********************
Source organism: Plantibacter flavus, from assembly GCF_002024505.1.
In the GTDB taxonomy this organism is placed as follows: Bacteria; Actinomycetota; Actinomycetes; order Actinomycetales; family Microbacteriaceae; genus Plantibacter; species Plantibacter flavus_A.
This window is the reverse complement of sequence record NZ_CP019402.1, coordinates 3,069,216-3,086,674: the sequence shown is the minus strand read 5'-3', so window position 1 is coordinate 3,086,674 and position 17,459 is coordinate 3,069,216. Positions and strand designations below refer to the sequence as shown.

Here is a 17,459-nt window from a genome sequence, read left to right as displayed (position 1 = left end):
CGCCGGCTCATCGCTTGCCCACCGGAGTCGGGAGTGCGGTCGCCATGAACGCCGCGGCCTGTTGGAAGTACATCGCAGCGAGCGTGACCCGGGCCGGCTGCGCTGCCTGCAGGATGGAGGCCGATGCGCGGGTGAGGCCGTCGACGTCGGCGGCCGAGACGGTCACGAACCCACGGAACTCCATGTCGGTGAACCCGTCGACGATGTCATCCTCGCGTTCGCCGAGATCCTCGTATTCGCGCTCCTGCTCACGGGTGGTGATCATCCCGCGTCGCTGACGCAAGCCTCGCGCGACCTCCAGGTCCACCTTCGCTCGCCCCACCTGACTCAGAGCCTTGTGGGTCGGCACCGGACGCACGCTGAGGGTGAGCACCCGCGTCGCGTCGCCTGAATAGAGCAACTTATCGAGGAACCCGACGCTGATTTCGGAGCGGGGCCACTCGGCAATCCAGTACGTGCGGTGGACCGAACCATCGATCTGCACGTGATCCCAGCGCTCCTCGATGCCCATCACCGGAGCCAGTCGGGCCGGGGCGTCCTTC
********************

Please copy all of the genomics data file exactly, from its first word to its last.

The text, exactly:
Source organism: Plantibacter flavus, from assembly GCF_002024505.1.
In the GTDB taxonomy this organism is placed as follows: Bacteria; Actinomycetota; Actinomycetes; order Actinomycetales; family Microbacteriaceae; genus Plantibacter; species Plantibacter flavus_A.
This window is the reverse complement of sequence record NZ_CP019402.1, coordinates 3,069,216-3,086,674: the sequence shown is the minus strand read 5'-3', so window position 1 is coordinate 3,086,674 and position 17,459 is coordinate 3,069,216. Positions and strand designations below refer to the sequence as shown.

Here is a 17,459-nt window from a genome sequence, read left to right as displayed (position 1 = left end):
CGCCGGCTCATCGCTTGCCCACCGGAGTCGGGAGTGCGGTCGCCATGAACGCCGCGGCCTGTTGGAAGTACATCGCAGCGAGCGTGACCCGGGCCGGCTGCGCTGCCTGCAGGATGGAGGCCGATGCGCGGGTGAGGCCGTCGACGTCGGCGGCCGAGACGGTCACGAACCCACGGAACTCCATGTCGGTGAACCCGTCGACGATGTCATCCTCGCGTTCGCCGAGATCCTCGTATTCGCGCTCCTGCTCACGGGTGGTGATCATCCCGCGTCGCTGACGCAAGCCTCGCGCGACCTCCAGGTCCACCTTCGCTCGCCCCACCTGACTCAGAGCCTTGTGGGTCGGCACCGGACGCACGCTGAGGGTGAGCACCCGCGTCGCGTCGCCTGAATAGAGCAACTTATCGAGGAACCCGACGCTGATTTCGGAGCGGGGCCACTCGGCAATCCAGTACGTGCGGTGGACCGAACCATCGATCTGCACGTGATCCCAGCGCTCCTCGATGCCCATCACCGGAGCCAGTCGGGCCGGGGCGTCCTTC